Innovative LED Applications Require Precision Luminance and Chromaticity Measurement
LEDs (light emitting diodes) were first developed and commercialized in the 1960s. Since then, they have become common in applications such as displays (both direct-view and as backlights), replacing incandescent and CFL light bulbs in homes and offices, for streetlights, and for dynamic holiday light displays. The global LED market was valued at US$57.5 billion in 2020 and is projected to nearly triple in size by 2027, reaching $151.02 billion in revenues.1
The popularity of LEDs is attributable to several factors: their ability to provide bright illumination with up to 75% lower energy consumption than incandescent lighting2 (compared to just 20-35% energy savings from CFL bulbs3), their flexibility/tunability to provide virtually any color or SPD wavelength profile to meet a variety of specialized and smart lighting needs, and their longer lifespan. As LED production costs and market prices continue to trend downward, more and more industrial, commercial, and consumer users are adopting LEDs.
New LED Applications
LED-based products have long been able to display a range of colors by grouping small red, green, and blue LEDs together. More recently, however, developers have been able to create multi-colored LEDs—a single encapsulation that contains all three primary colors.
Monochrome blue, red, and green LEDs (left) and a multicolor LED (right).
Designers and developers in multiple fields have been taking advantage of LED capabilities to create new applications and play with light effects using this versatile technology, including:
Wearables – Because LEDs can be very small and consume little power, fashion designers are finding ways to incorporate them into textiles and clothing. Some pieces incorporate a tiny battery pack and remote control.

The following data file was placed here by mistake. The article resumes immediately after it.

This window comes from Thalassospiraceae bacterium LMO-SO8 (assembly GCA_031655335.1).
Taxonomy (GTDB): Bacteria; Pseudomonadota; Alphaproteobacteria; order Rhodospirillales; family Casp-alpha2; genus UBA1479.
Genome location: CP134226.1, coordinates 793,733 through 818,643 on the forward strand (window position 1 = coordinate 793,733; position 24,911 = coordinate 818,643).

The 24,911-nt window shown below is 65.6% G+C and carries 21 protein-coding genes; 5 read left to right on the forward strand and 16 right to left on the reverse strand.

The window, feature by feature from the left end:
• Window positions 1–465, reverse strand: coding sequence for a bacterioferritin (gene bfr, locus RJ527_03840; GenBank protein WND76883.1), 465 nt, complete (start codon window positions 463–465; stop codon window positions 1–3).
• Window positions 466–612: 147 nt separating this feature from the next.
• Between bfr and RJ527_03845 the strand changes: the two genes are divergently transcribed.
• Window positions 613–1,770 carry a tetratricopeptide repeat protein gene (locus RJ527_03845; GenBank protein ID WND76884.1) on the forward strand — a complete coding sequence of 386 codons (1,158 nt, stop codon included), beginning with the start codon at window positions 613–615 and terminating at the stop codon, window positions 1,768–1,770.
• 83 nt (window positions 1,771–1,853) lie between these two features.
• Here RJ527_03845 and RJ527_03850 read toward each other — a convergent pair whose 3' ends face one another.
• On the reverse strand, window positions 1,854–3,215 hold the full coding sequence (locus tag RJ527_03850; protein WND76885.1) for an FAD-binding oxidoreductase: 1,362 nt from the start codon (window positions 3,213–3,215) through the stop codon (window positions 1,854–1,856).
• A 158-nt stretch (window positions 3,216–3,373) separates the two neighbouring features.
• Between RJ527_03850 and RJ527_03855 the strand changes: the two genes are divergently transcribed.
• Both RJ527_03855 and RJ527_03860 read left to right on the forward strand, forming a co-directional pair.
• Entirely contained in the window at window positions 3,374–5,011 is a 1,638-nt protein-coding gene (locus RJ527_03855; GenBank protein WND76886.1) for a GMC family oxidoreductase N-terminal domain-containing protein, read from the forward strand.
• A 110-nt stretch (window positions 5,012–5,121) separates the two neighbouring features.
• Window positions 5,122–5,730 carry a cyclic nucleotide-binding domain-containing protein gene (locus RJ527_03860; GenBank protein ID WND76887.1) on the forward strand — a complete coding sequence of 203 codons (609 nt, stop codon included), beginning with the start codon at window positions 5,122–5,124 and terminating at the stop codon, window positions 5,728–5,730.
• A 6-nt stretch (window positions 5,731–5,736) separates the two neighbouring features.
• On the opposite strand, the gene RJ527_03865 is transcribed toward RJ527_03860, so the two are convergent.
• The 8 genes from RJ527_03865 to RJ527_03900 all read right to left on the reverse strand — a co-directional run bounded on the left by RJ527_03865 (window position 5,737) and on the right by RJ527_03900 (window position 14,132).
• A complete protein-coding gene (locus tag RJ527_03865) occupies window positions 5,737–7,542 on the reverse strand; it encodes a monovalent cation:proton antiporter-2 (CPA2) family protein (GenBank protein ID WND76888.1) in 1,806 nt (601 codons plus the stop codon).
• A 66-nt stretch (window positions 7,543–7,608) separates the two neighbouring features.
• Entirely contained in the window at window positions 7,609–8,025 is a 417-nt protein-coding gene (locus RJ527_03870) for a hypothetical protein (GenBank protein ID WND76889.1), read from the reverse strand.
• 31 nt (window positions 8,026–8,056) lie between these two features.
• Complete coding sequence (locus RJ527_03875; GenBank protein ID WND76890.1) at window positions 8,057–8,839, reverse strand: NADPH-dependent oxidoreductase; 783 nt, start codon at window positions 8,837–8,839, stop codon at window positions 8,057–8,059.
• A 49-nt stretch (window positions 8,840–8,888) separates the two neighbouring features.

LED matrix hoodie from Lumen Couture (left) and an LED-infused wedding dress by Luminous Clothing (right). (Images: © Lumen Couture and © Luminous Clothing)
Faux Neon – Sign makers are using LEDs to replace lighted elements that would previously have been made from neon tubing. While many people still appreciate the aesthetics of neon, LEDs can be run with lower voltage, increasing safety and reducing power usage. They are also more durable than neon in outdoor applications that are exposed to the weather.4 Municipal zoning rules about energy efficiency and evolving UL standards are an incentive for many neon applications to transition to LEDs.
LED lighting replacing neon in outdoor signage for a Florida restaurant chain. (Image source)
LED Light Strips – Now widely available and affordable, LED light strips are enabling home decorators, product designers, and DIY consumers to incorporate lighting effects into a vast range of items. They are being used for everything from mood lighting to art installations, customized task lighting to night-time safety.
LED light strips can be easily applied to emphasize architectural elements (upper left), create mood lighting (upper right), illuminate workspaces (lower left), and keep pedestrians, dogs, and cyclists safe on the streets at night (lower right). (Lower images source)
Contact Lenses – LED contact lenses first emerged about a decade ago, but recent developments are in the realm of “smart lenses”. Some developers are creating contact lenses that replace the function of augmented reality smart glasses, displaying information for the wearer. Meanwhile medical researchers have developed lenses that can monitor a wearer’s diabetes by measuring glucose levels in tears5—they use a tiny LED light to signal the wearer if readings become too high or low—and some that can even treat retinopathy.6
Smart contact lenses from Mojo (left) that act like miniature augmented reality smart glasses, and smart lenses embedded with sensors and LEDs to monitor glucose levels in diabetics (right). (Image sources: left and right)
The Need for Light Source Testing
These are just a few examples of innovative LED applications. Before LEDs and lighting products reach the market, however, significant research, development, and testing goes on behind the scenes. Manufacturers of LEDs and luminaires must ensure that products not only provide the brightness (luminance) and color (chromaticity) performance that users expect, but that LED products also comply with industry safety regulations and standards such as: